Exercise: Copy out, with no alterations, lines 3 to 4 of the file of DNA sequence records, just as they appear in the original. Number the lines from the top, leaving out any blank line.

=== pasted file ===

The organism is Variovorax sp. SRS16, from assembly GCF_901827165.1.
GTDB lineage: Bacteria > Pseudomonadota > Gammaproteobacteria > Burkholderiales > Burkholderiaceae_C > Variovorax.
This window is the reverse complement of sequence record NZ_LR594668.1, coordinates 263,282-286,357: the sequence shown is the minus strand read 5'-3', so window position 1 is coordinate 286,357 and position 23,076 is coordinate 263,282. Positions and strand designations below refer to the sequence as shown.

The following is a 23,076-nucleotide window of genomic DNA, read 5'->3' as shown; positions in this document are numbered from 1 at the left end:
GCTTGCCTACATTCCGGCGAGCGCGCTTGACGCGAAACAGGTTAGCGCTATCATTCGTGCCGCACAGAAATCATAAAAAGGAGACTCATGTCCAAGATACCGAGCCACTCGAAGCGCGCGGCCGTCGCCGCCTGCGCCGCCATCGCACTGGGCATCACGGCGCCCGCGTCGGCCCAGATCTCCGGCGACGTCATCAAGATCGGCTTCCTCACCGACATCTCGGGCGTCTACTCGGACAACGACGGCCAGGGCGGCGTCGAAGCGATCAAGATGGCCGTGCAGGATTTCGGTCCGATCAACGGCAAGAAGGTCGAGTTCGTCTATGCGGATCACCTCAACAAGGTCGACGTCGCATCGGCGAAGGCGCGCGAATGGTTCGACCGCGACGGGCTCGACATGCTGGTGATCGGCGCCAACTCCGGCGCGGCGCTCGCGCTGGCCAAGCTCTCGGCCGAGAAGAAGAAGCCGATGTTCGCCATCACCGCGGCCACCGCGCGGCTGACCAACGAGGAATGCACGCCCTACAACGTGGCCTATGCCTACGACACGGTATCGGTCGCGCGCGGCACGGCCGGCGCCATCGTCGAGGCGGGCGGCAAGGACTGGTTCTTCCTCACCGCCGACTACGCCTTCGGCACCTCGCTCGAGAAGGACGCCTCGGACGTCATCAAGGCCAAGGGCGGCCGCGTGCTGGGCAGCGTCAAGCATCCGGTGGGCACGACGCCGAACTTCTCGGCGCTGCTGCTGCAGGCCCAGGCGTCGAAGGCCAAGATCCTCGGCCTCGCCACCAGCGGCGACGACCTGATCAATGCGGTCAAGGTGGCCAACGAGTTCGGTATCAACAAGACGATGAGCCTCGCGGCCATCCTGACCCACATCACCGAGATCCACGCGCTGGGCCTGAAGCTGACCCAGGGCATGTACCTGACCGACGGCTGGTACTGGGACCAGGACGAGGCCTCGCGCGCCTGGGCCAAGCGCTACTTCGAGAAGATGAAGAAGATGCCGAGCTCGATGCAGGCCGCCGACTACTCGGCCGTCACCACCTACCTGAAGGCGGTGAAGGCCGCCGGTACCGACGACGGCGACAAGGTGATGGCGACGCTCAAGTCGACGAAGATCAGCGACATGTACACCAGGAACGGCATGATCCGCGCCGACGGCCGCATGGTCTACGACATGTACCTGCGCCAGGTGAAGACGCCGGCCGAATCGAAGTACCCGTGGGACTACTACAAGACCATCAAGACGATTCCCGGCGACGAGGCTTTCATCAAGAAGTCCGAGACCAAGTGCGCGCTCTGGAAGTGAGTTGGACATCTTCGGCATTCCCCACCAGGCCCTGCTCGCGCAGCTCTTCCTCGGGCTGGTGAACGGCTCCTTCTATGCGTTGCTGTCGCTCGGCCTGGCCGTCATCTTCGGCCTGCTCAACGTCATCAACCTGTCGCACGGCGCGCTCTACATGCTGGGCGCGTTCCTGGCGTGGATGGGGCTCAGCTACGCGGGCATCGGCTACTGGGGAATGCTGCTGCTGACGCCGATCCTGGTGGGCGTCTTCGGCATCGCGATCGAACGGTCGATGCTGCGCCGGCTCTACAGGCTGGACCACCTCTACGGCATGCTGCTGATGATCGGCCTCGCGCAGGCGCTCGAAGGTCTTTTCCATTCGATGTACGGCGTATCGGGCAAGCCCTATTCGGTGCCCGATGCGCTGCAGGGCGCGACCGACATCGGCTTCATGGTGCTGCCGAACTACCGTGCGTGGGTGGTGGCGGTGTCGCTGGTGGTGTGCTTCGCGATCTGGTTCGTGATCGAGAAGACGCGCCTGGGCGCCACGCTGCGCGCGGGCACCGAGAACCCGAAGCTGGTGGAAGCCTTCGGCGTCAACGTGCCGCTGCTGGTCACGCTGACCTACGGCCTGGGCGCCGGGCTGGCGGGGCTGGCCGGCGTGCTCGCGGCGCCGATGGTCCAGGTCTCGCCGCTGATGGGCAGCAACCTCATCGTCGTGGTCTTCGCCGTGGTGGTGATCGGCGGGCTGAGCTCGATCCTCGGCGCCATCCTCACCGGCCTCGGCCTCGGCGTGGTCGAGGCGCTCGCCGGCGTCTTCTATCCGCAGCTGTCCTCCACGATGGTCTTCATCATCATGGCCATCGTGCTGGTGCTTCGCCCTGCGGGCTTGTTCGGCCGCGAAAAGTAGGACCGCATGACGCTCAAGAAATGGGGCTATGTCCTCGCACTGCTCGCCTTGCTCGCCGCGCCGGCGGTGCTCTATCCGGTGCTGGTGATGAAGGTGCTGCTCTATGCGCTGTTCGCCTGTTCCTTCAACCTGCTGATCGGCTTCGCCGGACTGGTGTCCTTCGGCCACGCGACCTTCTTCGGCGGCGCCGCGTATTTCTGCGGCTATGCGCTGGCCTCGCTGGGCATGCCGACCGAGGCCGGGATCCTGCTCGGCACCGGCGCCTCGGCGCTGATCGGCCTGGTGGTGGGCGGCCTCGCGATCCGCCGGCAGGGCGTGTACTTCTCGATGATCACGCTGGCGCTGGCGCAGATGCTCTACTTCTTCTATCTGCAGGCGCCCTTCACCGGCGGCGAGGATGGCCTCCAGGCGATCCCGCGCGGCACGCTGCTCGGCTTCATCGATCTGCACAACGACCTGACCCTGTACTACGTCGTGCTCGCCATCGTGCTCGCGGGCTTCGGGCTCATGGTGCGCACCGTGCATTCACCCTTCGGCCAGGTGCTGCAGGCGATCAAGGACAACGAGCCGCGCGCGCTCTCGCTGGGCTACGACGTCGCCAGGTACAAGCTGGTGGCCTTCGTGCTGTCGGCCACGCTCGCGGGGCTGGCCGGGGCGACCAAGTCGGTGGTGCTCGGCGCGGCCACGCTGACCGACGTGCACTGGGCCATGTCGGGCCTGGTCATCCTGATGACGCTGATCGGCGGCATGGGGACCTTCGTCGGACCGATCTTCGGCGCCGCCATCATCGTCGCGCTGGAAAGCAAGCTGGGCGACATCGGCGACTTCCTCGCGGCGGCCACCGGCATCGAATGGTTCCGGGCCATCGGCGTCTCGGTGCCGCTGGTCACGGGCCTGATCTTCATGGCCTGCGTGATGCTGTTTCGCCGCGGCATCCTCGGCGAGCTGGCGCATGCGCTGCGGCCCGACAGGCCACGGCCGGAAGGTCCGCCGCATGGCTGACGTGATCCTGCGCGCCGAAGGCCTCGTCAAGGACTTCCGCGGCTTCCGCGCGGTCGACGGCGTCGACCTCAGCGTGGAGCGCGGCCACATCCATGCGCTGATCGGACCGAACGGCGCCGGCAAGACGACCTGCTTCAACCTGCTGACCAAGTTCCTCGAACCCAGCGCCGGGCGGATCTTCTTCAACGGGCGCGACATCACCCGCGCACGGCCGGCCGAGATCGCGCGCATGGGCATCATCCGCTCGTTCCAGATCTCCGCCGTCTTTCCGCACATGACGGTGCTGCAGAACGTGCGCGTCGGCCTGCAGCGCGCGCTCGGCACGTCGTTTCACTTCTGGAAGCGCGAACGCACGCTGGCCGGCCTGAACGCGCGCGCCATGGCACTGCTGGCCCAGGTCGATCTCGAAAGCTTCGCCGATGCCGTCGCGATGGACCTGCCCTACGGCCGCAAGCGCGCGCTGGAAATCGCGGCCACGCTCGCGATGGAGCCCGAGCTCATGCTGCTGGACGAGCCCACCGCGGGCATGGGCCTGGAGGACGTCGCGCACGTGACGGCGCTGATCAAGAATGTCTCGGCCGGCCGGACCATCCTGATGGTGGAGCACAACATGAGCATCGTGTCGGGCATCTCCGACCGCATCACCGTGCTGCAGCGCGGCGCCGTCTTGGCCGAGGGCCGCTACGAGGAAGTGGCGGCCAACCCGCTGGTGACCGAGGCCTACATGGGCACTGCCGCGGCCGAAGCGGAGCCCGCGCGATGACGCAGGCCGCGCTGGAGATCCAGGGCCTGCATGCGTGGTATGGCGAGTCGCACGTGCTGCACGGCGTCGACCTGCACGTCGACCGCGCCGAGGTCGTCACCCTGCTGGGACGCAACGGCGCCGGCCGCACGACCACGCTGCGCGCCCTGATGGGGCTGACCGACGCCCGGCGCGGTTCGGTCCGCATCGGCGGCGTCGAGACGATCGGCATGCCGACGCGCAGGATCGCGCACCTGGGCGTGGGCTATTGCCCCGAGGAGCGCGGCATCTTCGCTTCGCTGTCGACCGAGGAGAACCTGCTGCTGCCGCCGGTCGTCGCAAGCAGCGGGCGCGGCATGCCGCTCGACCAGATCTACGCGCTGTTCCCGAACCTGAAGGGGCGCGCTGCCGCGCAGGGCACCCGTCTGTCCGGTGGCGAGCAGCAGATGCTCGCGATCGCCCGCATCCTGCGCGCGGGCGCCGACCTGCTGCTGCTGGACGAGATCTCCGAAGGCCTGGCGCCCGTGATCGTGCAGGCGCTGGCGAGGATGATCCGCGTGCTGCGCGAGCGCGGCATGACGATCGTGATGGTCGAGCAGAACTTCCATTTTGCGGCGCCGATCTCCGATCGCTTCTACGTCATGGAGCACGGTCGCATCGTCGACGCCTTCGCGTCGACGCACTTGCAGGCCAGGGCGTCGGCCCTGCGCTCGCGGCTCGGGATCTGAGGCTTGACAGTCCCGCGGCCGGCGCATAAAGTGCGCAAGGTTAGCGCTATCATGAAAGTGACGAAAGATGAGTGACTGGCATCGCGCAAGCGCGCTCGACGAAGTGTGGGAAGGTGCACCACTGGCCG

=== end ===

This window is the reverse complement of sequence record NZ_LR594668.1, coordinates 263,282-286,357: the sequence shown is the minus strand read 5'-3', so window position 1 is coordinate 286,357 and position 23,076 is coordinate 263,282. Positions and strand designations below refer to the sequence as shown.

The following is a 23,076-nucleotide window of genomic DNA, read 5'->3' as shown; positions in this document are numbered from 1 at the left end: